Friday, August 24, 2018
Review and Friday Quotes: Speak---A Graphic Novel
Book Beginnings on Friday is hosted by Rose City Reader. Share the opening quote from the book.
The Friday 56 is hosted at Freda's Voice. Find a quote from page 56.
This is the book I'm reading right now---
Title: Speak: a graphic novel by Laurie Halse Anderson, illustrated by Emily Carroll
Review and comments: I read Speak by Laurie Halse Anderson over ten years ago. It was one of the first Printz award recipients and when I became a high school librarian I wanted to back fill my knowledge of YA Lit so I read as many of the award books as I could get my hands on at the time. Speak was in a league of its own with such a relevant and heartbreaking story of a young teenage girl, Melinda, having something traumatic happen to her at a party before freshman year. Her reaction to the trauma was to call the police which got a bunch of people in trouble. This caused people to treat her like a peria at school. She was so traumatized she couldn't speak. She spends her whole freshman year in silent torture. Her grades suffer as she sinks into serious depression. Not until the end of the book do we learn what kind of trauma she experienced at the party. By then we learn the value of speaking up in defense of oneself.
Speak: the graphic novel is a wonderful retelling of the original story. In fact, maybe because it has been so many years since I read the original that I think this, a graphic novel is a perfect medium to tell the story. Emily Carroll's illustrations fill in for words and the reader can really experience the loneliness and depression that Melinda is experiencing.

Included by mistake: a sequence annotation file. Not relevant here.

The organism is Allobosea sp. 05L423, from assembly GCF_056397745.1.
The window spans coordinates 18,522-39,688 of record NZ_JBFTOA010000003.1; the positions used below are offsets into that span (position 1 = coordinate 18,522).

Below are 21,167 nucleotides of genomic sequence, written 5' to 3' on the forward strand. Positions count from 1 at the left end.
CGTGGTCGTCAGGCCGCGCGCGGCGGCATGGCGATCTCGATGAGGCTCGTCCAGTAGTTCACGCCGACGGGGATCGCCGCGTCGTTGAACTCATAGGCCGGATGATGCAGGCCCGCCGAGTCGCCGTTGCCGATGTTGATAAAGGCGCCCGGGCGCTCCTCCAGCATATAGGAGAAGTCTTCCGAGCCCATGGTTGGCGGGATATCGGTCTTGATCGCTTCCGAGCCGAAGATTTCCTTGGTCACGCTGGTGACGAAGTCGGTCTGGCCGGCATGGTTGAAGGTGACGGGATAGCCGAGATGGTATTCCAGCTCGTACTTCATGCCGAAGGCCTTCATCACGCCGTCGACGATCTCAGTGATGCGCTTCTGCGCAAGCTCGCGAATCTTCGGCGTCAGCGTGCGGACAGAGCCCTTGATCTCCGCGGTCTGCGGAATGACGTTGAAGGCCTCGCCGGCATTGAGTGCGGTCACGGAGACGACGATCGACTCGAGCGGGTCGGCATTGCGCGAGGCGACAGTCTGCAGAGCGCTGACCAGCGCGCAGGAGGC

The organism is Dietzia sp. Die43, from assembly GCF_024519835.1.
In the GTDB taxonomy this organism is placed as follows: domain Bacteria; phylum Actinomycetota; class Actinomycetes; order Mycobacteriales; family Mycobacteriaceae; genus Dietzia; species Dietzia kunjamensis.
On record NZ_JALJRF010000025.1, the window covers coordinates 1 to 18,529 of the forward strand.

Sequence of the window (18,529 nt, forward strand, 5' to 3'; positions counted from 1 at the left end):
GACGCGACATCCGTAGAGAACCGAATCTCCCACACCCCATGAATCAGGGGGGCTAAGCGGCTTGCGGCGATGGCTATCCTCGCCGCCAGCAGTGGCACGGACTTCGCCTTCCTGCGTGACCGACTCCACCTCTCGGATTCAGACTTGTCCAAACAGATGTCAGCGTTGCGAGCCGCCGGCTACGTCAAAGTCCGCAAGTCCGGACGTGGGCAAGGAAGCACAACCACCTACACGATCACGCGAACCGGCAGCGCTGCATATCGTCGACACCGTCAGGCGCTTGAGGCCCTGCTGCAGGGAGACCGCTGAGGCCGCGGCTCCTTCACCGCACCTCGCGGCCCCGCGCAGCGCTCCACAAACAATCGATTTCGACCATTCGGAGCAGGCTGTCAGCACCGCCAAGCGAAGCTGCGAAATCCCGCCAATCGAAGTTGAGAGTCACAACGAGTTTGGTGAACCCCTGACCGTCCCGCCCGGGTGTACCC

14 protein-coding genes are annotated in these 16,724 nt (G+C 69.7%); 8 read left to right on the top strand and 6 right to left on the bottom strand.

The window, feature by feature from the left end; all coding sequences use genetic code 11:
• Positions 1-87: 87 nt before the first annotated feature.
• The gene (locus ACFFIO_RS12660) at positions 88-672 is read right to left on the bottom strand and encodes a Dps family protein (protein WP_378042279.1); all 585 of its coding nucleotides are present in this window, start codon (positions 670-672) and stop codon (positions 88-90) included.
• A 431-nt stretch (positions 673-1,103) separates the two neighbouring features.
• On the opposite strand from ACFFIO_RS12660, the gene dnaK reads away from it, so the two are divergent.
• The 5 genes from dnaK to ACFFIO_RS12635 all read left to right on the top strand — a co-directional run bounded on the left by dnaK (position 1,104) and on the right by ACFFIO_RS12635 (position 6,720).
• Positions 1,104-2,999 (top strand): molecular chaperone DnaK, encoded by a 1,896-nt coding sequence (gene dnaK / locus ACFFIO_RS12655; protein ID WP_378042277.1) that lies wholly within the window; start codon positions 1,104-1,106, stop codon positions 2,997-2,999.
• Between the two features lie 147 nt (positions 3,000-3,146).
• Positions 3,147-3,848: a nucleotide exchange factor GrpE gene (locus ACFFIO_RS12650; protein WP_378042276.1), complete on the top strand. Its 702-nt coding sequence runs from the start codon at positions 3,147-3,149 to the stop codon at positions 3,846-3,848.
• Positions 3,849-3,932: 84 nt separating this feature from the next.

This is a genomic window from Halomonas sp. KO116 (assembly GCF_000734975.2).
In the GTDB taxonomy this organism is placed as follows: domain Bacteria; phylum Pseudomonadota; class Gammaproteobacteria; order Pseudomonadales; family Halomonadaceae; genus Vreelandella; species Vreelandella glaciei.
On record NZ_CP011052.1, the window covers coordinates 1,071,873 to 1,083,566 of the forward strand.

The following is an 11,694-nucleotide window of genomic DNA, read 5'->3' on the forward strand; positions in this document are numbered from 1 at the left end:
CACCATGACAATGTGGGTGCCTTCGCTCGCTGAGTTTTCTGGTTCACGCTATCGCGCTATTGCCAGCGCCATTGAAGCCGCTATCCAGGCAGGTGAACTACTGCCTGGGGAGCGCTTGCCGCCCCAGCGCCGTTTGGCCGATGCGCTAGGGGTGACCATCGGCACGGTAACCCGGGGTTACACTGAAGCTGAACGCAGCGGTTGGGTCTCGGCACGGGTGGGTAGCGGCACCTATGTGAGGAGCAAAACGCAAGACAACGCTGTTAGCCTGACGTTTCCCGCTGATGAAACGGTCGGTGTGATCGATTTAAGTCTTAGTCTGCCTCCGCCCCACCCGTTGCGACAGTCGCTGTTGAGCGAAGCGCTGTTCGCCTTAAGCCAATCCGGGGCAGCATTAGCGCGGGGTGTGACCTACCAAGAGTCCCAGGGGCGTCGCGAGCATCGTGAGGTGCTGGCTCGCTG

The graphic novel is a bit different than the novel, at least in my memory. The parents seem meaner and more distracted in this version. The art teacher is weirder. The exclusion by past friends more profound. But the impact of the drawings may have brought those aspects of the story forward.
The snapshots are from pages two and 56. In the first snapshot Melinda is on the school bus on her first day of high school. Already the bad treatment from classmates has begun and her self confidence is down: "I have seven new notebooks, a skirt I hate, and a stomachache." The snapshot of page 56 shows her at dinner with her parents. "Dinner Theater: My parents make threatening noises, turning dinner into badly acted performance art."
Can you relate? Have you ever experienced a time when people misunderstood you and no matter what you did or said nothing helped? I can. This book is for everyone who needs to learn it is okay to speak up!
It took me less than a day to read this 350 page graphic novel. I just tore through it. I highly recommend you read it and then go back and read/re-read the original.